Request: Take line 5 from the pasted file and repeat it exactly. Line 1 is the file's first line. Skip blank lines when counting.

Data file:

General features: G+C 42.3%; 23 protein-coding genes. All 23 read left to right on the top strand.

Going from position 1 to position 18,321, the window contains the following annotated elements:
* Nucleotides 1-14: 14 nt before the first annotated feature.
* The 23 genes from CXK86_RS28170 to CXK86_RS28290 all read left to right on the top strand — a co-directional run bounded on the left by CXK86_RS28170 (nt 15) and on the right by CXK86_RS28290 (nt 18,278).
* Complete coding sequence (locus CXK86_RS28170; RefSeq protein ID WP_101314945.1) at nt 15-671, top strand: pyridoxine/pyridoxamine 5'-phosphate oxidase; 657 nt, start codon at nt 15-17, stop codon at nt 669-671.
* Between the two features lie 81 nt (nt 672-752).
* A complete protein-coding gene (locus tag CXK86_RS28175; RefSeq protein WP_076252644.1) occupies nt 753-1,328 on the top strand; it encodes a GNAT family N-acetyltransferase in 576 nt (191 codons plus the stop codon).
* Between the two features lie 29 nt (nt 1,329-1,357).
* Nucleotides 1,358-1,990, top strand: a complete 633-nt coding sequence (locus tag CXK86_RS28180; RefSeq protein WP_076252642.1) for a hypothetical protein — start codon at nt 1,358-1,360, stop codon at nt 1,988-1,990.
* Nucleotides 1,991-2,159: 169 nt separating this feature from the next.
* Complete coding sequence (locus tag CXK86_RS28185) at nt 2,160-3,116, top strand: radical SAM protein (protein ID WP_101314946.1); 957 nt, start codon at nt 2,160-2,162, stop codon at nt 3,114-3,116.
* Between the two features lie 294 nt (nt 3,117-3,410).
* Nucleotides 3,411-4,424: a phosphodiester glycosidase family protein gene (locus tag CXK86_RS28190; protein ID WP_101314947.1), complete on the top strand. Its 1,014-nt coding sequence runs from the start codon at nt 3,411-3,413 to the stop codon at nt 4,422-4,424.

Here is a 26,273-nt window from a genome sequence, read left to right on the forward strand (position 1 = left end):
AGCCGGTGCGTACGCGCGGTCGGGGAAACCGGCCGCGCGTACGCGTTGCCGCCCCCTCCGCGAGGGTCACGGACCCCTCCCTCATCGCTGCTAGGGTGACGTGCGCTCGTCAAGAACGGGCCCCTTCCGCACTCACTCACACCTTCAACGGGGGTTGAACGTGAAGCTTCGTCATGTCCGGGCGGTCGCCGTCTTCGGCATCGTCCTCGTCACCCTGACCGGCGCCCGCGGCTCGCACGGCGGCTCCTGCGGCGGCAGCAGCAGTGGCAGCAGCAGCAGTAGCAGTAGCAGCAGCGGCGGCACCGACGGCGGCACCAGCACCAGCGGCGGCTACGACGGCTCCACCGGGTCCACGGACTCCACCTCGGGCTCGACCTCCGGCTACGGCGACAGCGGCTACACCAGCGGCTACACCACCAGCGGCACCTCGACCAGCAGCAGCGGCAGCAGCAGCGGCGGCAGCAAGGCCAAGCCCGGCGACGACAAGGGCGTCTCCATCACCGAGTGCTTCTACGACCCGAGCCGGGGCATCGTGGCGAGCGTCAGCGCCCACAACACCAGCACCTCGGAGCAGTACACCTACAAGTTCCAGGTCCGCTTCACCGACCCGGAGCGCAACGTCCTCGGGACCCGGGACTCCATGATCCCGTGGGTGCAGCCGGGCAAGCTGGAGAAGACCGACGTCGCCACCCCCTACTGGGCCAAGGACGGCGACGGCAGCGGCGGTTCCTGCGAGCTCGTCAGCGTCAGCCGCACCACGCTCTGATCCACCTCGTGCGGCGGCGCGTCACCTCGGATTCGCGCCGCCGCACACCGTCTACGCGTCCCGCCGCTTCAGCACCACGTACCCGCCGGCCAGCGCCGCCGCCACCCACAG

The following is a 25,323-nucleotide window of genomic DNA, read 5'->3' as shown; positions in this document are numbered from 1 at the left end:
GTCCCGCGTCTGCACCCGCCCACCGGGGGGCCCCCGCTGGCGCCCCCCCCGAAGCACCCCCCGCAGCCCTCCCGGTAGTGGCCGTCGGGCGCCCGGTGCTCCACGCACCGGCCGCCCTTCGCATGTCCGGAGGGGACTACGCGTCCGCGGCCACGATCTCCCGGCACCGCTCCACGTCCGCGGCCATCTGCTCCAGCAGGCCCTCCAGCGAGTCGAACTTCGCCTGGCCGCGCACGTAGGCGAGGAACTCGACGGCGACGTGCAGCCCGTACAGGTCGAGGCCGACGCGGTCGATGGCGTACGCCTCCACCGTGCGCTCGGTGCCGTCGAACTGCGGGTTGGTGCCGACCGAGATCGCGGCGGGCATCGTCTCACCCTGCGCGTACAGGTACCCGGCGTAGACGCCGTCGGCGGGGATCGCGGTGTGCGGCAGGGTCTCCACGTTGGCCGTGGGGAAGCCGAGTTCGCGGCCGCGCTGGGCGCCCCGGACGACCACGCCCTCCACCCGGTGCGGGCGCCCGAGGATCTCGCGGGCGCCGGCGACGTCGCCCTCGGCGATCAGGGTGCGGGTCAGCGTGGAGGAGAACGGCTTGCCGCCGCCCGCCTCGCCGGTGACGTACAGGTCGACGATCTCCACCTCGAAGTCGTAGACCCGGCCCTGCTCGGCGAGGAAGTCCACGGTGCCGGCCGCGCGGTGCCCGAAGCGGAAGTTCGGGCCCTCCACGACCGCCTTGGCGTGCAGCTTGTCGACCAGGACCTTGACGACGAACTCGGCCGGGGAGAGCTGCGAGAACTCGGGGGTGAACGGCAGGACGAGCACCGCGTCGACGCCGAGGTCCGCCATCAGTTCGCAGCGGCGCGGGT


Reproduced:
* Complete coding sequence (locus CXK86_RS28170; RefSeq protein ID WP_101314945.1) at nt 15-671, top strand: pyridoxine/pyridoxamine 5'-phosphate oxidase; 657 nt, start codon at nt 15-17, stop codon at nt 669-671.